Hmm- interesting conversation. I'll need to comment on this one.
The neat thing about the Claas is its really the only combine to "stack" the lift pressure and height sensors allowing you to run in a combined mode. That has both adcantages and disadvantages.
One thing I discovered about lift pressure on a combine is its "bouncy"! Every time the raise valve opens there is a pressure spike---and vice versa. The accumulators absorb that spike and then the average pressure returns to the "right" reading....but if not properly filtered it can cause problems in a control circuit. (Yes I HAVE been able to get a head to HOP just based on lift pressure...#how engineers have fun!) As Don discovered--there are very small differences in pressure in the range you need to control in; sometimes a tenth of a volt can separate too low from too high. And BION, it actually depends on the geometry of the head angle as well. The same head 2" off the ground has a slightly different pressure than 24" off the ground. Remember that what you are trying to measure is how heavy the head is on the ground.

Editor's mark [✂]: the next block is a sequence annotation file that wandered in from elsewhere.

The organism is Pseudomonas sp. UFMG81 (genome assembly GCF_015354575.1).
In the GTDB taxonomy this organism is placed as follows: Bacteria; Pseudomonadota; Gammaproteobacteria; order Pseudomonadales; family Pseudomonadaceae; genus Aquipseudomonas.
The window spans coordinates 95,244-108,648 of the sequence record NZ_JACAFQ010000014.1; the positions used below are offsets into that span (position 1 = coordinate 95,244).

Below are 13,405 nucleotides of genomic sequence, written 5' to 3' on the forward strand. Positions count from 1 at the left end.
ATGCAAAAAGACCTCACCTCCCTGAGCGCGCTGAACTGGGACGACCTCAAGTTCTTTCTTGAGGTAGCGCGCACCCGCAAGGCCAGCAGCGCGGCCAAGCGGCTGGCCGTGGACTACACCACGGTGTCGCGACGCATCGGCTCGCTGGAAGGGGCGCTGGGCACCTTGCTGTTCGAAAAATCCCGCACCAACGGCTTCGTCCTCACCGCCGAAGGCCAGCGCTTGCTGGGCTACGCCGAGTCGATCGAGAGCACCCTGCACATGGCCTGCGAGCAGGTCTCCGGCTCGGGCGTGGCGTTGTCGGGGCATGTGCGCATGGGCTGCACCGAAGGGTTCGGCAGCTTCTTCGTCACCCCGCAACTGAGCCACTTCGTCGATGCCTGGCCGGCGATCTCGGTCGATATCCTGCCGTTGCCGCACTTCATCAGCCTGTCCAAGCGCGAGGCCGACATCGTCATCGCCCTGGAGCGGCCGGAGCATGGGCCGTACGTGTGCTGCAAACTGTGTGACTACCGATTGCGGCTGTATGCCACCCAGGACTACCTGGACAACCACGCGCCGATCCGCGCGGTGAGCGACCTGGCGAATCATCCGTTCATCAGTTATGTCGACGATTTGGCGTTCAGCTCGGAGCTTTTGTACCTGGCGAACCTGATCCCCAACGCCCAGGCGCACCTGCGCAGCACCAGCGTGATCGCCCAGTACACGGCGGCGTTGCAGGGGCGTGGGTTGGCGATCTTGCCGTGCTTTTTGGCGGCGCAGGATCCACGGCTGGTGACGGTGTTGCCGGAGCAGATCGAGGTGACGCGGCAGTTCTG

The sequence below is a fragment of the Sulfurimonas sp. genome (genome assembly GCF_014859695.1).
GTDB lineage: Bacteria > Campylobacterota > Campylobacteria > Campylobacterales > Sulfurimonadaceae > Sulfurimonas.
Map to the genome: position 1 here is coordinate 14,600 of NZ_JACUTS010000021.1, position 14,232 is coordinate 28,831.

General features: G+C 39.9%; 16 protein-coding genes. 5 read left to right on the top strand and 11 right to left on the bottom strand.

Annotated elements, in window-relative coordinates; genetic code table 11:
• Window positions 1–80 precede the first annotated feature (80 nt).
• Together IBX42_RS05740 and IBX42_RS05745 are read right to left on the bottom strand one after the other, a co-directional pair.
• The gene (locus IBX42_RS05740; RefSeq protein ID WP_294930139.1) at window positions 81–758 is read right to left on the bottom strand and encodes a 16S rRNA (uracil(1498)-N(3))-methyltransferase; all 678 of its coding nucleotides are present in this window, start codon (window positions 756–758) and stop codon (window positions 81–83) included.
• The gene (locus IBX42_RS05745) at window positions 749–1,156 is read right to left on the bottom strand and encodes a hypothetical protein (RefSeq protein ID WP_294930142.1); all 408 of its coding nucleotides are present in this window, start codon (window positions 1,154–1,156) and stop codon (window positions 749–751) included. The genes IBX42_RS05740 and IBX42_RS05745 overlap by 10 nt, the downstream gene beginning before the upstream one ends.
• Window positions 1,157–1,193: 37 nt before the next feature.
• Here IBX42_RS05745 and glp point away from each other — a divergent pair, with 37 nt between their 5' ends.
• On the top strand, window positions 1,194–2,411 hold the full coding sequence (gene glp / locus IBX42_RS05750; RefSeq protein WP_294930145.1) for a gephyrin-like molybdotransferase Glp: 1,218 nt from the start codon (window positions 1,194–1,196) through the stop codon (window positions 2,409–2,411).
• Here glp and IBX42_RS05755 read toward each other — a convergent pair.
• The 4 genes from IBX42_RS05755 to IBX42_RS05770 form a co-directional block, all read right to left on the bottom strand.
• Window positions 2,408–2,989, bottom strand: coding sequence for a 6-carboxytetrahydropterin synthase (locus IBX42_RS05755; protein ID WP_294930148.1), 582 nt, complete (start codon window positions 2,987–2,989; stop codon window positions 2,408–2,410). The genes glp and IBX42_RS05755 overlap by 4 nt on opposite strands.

On the other hand a linear mechanical sensor feeling the spring float essentially measures the same thing (how much pressure there is on the ground). It typically had much more range in the usable area (volts instead of tenths) and is not affected by the valves opening/closing. I find it to be much more responsive, repeatable and reliable than the pressure sensor. Essentially what you are doing when using pressure while running a MacDon is letting the springs take up the slack....the pressure is sorta holding you somewhere in the middle, while the springs are keeping your head from digging. I'd prefer to use a sensor that feels the spring motion--its more positive.
That isn't to say that pressure can't be a very usable AHHC input. ANd those who are using it successfully, well thats what really matters right? Using pressure on a rigid head while running wheels on the ground, etc. is common. Just don't depend on pressure to run a rigid head on the ground...not a good plan.